The Republic ranks 96 out of 180 nations investigated by Transparency International. That’s an improvement – it was placed 102 the previous year. Failure to take this evil seriously worries ethical foreign funders. Several countries, including Australia, have laws for citizens who bribe overseas to be prosecuted in their homeland.

The best chance of shifting Jakarta came during the economic boom of the 1970s and 80s. The population was half today’s and awash with dollars shoring up capitalism against the feared ‘Red Wave’ supposedly rolling south from the Vietnam War.

Avarice intervened. By the time citizens got fed up with President Soeharto’s kleptocracy and indifference to civil rights, the 1998 Asian financial crisis was already happening.

Image: Nusantara Post

After 32 years, Soeharto quit. He died a decade later. Ironically the estimated sum of public money he allegedly stole is roughly equal to the budget for Nusantara.

Originally named Batavia by the Dutch colonialists, it became Jakarta when “the father of Indonesia”, Soekarno, declared Indonesia’s independence in 1945. This century Jakarta has grown fatter, uglier and more polluted. Solutions driven more by panic than reason have included banning regional citizens from migrating to the capital – a doomed hope in an open city.

Next came sea walls built in 2002. Five years later the worst storm in recent history smashed the concrete. The Java Sea inrush drowned 80, washed away traffic and ruined thousands of homes. The bill topped US $332 million.

Never again, said the residents, but to no effect. Flooding’s now an annual event with warnings in place till next February, stressing yet again the sense in shifting.

In 2019 Widodo said he’d found the perfect place and set about funding grand PR and advisory committees galore. One includes UAE President Mohammad bin Zayed Al Nahyan and former UK PM Tony Blair.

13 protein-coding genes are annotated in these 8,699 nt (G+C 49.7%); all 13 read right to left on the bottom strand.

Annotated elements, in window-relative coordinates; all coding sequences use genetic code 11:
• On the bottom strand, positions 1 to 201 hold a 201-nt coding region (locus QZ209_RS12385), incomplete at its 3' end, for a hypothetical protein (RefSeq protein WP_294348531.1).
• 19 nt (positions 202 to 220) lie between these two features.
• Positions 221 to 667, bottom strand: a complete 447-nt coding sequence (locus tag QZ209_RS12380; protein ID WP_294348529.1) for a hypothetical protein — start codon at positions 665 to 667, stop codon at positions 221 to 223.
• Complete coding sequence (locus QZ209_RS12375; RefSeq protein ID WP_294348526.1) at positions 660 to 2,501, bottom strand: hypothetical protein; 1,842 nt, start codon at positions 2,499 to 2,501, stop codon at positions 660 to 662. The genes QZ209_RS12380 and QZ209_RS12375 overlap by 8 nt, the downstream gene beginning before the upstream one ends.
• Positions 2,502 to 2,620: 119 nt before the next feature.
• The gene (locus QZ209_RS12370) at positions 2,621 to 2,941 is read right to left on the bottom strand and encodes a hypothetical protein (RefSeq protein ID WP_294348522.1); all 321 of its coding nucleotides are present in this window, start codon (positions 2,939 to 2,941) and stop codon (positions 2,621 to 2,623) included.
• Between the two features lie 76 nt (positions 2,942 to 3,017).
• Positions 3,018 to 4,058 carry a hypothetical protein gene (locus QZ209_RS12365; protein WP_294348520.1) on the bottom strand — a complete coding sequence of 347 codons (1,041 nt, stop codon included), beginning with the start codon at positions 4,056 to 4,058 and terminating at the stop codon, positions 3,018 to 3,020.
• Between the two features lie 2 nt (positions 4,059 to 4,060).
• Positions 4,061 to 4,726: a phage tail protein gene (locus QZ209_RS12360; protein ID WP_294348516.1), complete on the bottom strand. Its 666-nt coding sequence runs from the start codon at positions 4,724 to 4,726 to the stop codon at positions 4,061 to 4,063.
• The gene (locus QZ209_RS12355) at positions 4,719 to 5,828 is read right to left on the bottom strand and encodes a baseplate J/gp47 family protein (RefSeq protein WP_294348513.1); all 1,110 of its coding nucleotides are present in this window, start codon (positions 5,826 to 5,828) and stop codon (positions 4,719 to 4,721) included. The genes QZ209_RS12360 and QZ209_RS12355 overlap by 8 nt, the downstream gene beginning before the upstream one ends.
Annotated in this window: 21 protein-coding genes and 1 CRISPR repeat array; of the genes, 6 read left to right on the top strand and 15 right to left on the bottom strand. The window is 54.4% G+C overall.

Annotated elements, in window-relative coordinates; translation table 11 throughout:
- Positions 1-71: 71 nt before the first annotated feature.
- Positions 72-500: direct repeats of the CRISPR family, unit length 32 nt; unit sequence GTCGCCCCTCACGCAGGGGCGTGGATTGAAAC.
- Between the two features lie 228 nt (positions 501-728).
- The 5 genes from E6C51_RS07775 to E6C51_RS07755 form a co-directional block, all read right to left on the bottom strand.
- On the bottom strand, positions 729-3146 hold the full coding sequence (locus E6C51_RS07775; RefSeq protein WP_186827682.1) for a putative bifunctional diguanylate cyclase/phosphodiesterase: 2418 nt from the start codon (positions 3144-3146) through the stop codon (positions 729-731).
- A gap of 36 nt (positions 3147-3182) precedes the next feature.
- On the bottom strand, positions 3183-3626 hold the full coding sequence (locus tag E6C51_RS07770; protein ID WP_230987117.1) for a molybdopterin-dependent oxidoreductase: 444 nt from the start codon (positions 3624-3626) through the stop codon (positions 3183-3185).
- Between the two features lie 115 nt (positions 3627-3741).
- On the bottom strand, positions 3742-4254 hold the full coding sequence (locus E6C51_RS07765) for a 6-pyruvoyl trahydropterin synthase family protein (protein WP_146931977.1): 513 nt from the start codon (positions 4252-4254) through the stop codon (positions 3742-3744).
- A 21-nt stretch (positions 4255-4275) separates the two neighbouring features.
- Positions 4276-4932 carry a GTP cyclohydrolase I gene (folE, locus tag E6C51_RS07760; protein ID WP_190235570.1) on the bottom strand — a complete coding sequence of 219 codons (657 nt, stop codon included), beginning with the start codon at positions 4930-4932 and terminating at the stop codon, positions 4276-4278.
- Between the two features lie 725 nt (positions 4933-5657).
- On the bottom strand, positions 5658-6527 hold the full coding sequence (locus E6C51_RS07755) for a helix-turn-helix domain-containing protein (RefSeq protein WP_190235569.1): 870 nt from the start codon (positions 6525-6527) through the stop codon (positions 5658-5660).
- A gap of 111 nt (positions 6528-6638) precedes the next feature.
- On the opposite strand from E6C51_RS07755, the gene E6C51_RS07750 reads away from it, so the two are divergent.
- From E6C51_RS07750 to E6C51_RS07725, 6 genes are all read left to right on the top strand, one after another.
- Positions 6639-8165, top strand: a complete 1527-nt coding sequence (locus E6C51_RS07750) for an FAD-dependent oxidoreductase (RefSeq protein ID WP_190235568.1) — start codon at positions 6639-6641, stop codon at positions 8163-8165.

The chainsaws started growling this July, so your correspondent asked if backers were in place. Matey media flacks who’d earlier offered swags of facts and ‘artists’ impressions’ of the splendid new palace in the ‘green, smart city’ started slamming doors and ignoring calls.

Nusantara

Nusantara – a long way to go. Image by Futuresoutheastasia.com

Other journos were spotting the same red flags. Academics publishing overseas raised questions about consultation with locals, damage to the environment and the emergence of a ‘land mafia’ buying big and rigging prices.

Seemingly unfazed, Widodo continues to say all’s well. On 2 December he told a forum of CEOs in Jakarta that “to my surprise, the first market survey (of Nusantara) was already over-subscribed up to 25 times … I want to focus on investment, not depending on the state budget.”

Widodo can be enigmatic and some subtleties may have been lost in translation, but if the President has watertight contracts tucked into his sarong he’d be naming names and sums with the same energy he’s using to sell ‘the pride of the nation’.

If Indonesians believe the new city will be a goer they’d be asking about compensation for movers, the cost of relocating and a thousand other questions.

They don’t, suggesting Nusantara has only one true believer.

Meanwhile, the sea rises, the rain falls and Jakarta sinks. If it’s on your bucket list, you may want to go there soon.

AUTHOR:

Duncan Graham has been a journalist for more than 40 years in print, radio and TV. He is the author of People Next Door (UWA Press) and winner of the Walkley Award and Human Rights awards. He lives in East Java and is now writing for the English language media in Indonesia on a permanent resident visa with work rights. This took five years to get using sponsorship through his Indonesian wife.